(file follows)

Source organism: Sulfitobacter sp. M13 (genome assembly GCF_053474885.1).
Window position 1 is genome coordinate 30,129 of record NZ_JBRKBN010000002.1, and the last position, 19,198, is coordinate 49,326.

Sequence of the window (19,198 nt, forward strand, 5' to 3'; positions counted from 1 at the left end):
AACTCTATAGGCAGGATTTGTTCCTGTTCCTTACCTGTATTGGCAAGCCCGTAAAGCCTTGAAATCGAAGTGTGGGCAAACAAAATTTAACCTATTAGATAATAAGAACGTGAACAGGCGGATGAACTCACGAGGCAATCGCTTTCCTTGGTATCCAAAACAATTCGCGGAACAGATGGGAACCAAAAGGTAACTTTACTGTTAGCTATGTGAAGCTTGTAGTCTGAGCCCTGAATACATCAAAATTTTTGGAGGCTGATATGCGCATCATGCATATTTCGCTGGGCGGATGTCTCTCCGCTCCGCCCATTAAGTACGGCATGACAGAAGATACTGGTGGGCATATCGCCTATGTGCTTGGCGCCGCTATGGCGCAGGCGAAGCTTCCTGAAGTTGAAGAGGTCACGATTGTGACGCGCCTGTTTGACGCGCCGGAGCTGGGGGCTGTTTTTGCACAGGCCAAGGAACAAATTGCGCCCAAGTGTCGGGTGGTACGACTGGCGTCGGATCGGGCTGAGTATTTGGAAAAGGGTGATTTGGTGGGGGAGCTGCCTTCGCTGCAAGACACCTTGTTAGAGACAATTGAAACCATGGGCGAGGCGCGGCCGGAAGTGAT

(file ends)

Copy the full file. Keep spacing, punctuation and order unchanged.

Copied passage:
Source organism: Sulfitobacter sp. M13 (genome assembly GCF_053474885.1).
Window position 1 is genome coordinate 30,129 of record NZ_JBRKBN010000002.1, and the last position, 19,198, is coordinate 49,326.

Sequence of the window (19,198 nt, forward strand, 5' to 3'; positions counted from 1 at the left end):
AACTCTATAGGCAGGATTTGTTCCTGTTCCTTACCTGTATTGGCAAGCCCGTAAAGCCTTGAAATCGAAGTGTGGGCAAACAAAATTTAACCTATTAGATAATAAGAACGTGAACAGGCGGATGAACTCACGAGGCAATCGCTTTCCTTGGTATCCAAAACAATTCGCGGAACAGATGGGAACCAAAAGGTAACTTTACTGTTAGCTATGTGAAGCTTGTAGTCTGAGCCCTGAATACATCAAAATTTTTGGAGGCTGATATGCGCATCATGCATATTTCGCTGGGCGGATGTCTCTCCGCTCCGCCCATTAAGTACGGCATGACAGAAGATACTGGTGGGCATATCGCCTATGTGCTTGGCGCCGCTATGGCGCAGGCGAAGCTTCCTGAAGTTGAAGAGGTCACGATTGTGACGCGCCTGTTTGACGCGCCGGAGCTGGGGGCTGTTTTTGCACAGGCCAAGGAACAAATTGCGCCCAAGTGTCGGGTGGTACGACTGGCGTCGGATCGGGCTGAGTATTTGGAAAAGGGTGATTTGGTGGGGGAGCTGCCTTCGCTGCAAGACACCTTGTTAGAGACAATTGAAACCATGGGCGAGGCGCGGCCGGAAGTGAT